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Top 50 Best Trailers Of All Time

10. The Shining (1980)

Stanley Kubrick had already made Stephen King’s terrifying best-seller his own, as the novel never featured the ghostly vision of twin little girls, or “Heeeeere’s Johnny!” or the equally iconic Overlook Hotel elevator hallway that the trailer centers on. For nearly the first minute, this image of those menacing doors remains static as credits roll up, announcing all the major players of this collaboration: Kubrick, Nicholson, Duvall, King. A synth-heavy drone with tinkling notes soon builds into a swarm of ominous noise (one almost expects the Tycho Monolith to appear), and then in slow motion, gallons of blood pour out from the doors, splash up the walls and onto the camera, a tidal wave so thick that the furniture starts floating. (The combination of unsettling soundtrack and visuals was recently borrowed for the somewhat larger-scale teaser to Roland Emmerich’s upcoming apocalyptic disaster flick “2012.”)

Kubrick was a compulsive perfectionist, so while it only took three takes to nail this moment on a miniature set (each time spending nine days to reset the shot), it took about a year before he was happy with how the blood itself looked. This is especially ironic, since Kubrick still convinced the MPAA — who, at the time, would not allow trailers to feature blood if they were to be approved for all audiences — that the blood was merely rusty water. –Aaron Hillis

9. Mission: Impossible (1996)

A synthetic blend of boomer nostalgia and things that go boom, the “Mission Impossible” trailer was finely tuned for box-office glory. A cadaverous Jon Voight listens to the honeyed tenor offering up the, “mission, should you choose to accept it” routine, as the supporting players look sufficiently pensive in shades and stubble, waiting for the star’s arrival. I’m not speaking about Tom Cruise’s ceiling drop, dramatic as it is, but Lalo Schifrin’s propulsively kinetic theme song. The band fires up along with a match, as the wick is lit and the martial beat starts to slither it’s away around your brain pan. With this tune pulsing on the soundtrack, they could have had Jean Reno performing calisthenics and still sold a truckload of tickets. But they decided to include tuxedos, exploding fish tanks, speeding trains, exploding helicopters, a nervous Emilio Estevez, and to top it all off, an exploding title card instead. I think I just wet myself. –R. Emmet Sweeney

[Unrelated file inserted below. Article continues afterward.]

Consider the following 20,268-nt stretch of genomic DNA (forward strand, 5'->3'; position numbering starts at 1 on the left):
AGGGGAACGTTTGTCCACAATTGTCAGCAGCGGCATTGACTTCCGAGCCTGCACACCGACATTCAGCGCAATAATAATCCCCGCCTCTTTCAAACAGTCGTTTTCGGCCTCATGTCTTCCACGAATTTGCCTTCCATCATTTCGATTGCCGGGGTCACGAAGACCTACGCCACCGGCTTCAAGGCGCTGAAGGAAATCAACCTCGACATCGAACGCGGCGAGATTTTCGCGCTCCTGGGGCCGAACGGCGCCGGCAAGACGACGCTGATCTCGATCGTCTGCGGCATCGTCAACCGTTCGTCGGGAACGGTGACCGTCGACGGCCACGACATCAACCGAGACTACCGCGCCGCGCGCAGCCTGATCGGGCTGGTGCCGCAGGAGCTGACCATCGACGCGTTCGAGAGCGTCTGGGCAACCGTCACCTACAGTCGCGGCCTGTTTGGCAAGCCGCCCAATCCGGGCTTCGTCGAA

8. The Texas Chain Saw Massacre (1974)

Most horror film trailers play coy with details. They know what audiences go to horror movies to see, and they don’t give that sort of stuff away for free. Not so for the trailer to the original “Texas Chain Saw Massacre.” Where others hint, it wallows, shoving the viewer’s face into its gruesome imagery with almost sadistic pleasure, as if Leatherface himself edited the spot.

There’s no discernible logic to the way shots are strung together and connected with recurring images of flashbulb and viscera, which only serves to underscore the senseless and incomprehensible nature of the titular crime. The terror comes in flashes: meat hooks, mallets, bones, decomposing corpses and, of course, chainsaws, all punctuated by the frequent and all-too-convincing shrieks of the female cast members. The blood-drenched visuals contrast with a measured voiceover stating simply but insistently that “what happened was true,” a far cry from the more declamatory aural stylings from Don LaFontaine and his imitators. He promises that the film is “just as real, just as close, just as terrifying as being there.” It’s true of the trailer as well; when it’s all over after one hundred frenzied seconds, the audience has gone through nearly as much of an ordeal as the onscreen participants. –Matt Singer

7. Dr. Strangelove or: How I Learned to Stop Worrying and Love the Bomb (1964)

Stanley Kubrick was taken by the work of a young avant garde animator named Pablo Ferro, and had him edit this winning trailer for “Dr. Strangelove.” Ferro’s frenzied quick-cutting weaves glimpses of the film and audio bits with copious amounts of text (all accompanied by what sound like mallet hits to a xylophone) into a stroboscopic barrage of Cold War tension and hilarity, mein Führer. The pacing is insane and brilliant, if a tad too revealing, but only in retrospect. Strangely, images of a young Kubrick flash hypnotically in the beginning when the title screen of the director’s name comes up — they’re nearly impossible to notice on first viewing, and certainly wouldn’t have been identifiable in a time before YouTube. Later, a still frame of Kubrick studiously drawing upon a cigar appears. It remains for five seconds, precisely in the middle of the piece. Kubrick apparently liked the trailer so much he kept Ferro on to design the opening titles to the film, which are all hand-drawn. –Brandon Kim

6. Citizen Kane (1941)